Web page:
NuPotential, Inc. will use NIH STTR funds to generate and validate human Oct-4 gene-targeted reporter cell lines that will provide superior predictive indexing of gene transcription for the identification of efficient reprogramming-competent epi-drugs. To accomplish this, NuPotential will partner with Dr. Gregory Leno at the University of Iowa whose laboratory has previously used adeno-associated virus to target a reporter gene to a selected endogenous gene locus. Reporter cell lines will be validated by demonstrating a significant correlation between reporter activity and endogenous Oct-4 gene expression following treatment with commercially available epi-drugs with which NuPotential has shown up-regulation of Oct-4 gene expression. The Oct-4 gene is a key target for reprogramming differentiated human cells. NuPotential's proprietary somatic cell reprogramming platform is based on in-vitro targeting of the epigenome with small molecule inhibitors of repressive regulatory components of chromatin. De-repression of select pluripotency-related target genes promotes transcription and restores genomic potential in differentiated cells. NuPotential's focused applications include the small molecule-driven production of autologous cells for replacement therapies and improved livestock cloning. The identification of novel small molecules that activate Oct-4, and other pluripotency-related genes in differentiated cells, could solve efficiency problems associated with existing reprogramming methods. However, current cell-based high-throughput drug screening technology utilizes randomly integrated (non-targeted) reporter genes that may lack genetic and/or epigenetic regulatory elements that govern endogenous gene expression. Expression of these reporter genes may also be governed by the unknown chromosomal context at the site of integration. Hence, the potential mis-regulation of reporter expression in non-targeted Oct-4 reporter cell lines may lead to the identification of small molecules with limited or no cell reprogramming potential. This Phase I proposal will generate an Oct-4 gene-targeted reporter cell line that accurately indexes endogenous Oct-4 gene expression in human diploid fibroblasts (HDF). The reporter cell line will be validated using small molecules that promote Oct-4 transcription by inhibiting epigenetic regulatory components that repress Oct-4 expression in HDF cells. This reporter cell line will provide a sensitive and more predictive analytical tool for identifying molecules that modulate Oct-4 transcription. Following targeted clone confirmation, reporter activity will be compared to endogenous Oct-4 gene expression before and after drug-induced activation of Oct-4 in reporter cells from human BJ fibroblasts. In Phase II studies, this validated reporter cell line will be used for high throughput screening of a newly developed epi-drug library to identify novel small molecules with reprogramming potential. The long-term objective of this research is the identification of novel small molecules that are capable of activating endogenous Oct-4 transcription in differentiated human somatic cells without forced introduction of exogenous genes and retroviral infection. The discovery of novel Oct-4 targeted reprogramming molecules is of paramount importance for establishing the therapeutic potential of reprogrammed isogenic human somatic cells. The knowledge gained through this study may advance potential cell-based therapies for human disease by providing an avenue for the direct reprogramming of differentiated cells making possible the production of replacement cells targeted to a patient's diseased or damaged tissue.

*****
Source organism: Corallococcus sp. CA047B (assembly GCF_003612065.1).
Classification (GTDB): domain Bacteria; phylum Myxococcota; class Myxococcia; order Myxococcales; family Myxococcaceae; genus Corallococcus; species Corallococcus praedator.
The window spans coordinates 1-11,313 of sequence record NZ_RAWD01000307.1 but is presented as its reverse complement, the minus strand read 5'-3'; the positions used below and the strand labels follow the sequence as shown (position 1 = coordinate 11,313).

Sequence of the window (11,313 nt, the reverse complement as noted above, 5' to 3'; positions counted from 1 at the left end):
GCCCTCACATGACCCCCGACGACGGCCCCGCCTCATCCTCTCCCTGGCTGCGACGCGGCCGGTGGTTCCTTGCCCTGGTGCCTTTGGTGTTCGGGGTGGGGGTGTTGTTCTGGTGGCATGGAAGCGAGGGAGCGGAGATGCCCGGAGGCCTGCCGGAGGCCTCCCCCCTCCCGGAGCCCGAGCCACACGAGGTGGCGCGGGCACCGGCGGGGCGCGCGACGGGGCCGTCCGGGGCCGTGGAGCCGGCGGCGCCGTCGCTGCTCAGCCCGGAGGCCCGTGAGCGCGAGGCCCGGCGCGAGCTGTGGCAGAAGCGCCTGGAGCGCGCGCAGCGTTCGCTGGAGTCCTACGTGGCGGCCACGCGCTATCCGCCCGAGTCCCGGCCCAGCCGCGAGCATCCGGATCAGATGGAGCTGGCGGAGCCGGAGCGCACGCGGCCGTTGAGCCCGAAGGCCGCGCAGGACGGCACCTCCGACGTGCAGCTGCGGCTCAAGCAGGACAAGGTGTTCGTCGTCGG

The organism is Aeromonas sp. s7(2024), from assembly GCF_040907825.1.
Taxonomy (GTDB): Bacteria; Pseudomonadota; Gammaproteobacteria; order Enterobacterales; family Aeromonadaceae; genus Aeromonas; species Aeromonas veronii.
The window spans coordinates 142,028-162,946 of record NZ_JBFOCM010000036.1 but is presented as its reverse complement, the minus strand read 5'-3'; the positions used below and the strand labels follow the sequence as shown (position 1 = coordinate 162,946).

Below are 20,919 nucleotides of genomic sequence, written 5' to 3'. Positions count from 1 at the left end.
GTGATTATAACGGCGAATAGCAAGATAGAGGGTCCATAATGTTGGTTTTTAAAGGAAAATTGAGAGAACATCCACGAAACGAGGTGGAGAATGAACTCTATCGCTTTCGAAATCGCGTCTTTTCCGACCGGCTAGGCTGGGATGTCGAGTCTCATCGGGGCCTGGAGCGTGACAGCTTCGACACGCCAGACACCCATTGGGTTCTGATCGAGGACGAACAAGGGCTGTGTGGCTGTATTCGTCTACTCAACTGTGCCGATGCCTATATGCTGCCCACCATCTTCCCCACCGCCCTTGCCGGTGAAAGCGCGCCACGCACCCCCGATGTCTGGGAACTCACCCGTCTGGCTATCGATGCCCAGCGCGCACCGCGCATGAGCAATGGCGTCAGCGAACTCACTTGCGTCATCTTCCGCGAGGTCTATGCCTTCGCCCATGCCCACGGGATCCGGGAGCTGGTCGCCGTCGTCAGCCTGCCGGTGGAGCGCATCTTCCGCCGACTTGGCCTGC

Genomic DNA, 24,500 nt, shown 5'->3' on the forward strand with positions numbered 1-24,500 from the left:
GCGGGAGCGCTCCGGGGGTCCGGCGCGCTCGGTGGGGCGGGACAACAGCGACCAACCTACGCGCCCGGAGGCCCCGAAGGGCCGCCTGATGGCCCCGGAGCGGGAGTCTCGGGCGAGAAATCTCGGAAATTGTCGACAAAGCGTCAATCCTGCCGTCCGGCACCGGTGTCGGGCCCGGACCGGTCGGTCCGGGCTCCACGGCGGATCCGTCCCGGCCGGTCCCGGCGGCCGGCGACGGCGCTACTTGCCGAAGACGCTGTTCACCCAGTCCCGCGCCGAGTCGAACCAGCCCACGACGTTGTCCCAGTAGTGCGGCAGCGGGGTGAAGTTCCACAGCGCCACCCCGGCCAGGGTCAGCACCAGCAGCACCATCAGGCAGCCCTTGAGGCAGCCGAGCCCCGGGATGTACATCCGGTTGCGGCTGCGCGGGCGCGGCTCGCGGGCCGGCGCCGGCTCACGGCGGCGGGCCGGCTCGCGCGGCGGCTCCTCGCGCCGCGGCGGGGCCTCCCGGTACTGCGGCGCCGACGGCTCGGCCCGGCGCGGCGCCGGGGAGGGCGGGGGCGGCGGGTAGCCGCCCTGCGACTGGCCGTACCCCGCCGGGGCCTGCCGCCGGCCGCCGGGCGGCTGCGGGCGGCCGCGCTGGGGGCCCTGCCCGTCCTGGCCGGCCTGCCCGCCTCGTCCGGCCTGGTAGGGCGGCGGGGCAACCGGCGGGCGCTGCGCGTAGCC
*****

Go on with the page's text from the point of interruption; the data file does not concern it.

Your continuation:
A human Oct-4 gene-targeted reporter cell line will be generated from a BJ diploid fibroblast cell line and validated by demonstrating a significant correlation between reporter activity and endogenous Oct-4 expression before and after epi-drug-induced activation of Oct-4. The characterized reporter line will be used in Phase II studies to screen a novel small molecule library for activators of authentic Oct-4 transcription. The commercial goal is to use this targeted cell line to identify novel small molecules that can improve the efficiency of nuclear reprogramming. Efficiently reprogrammed human cells have viable commercial applications in regenerative medicine.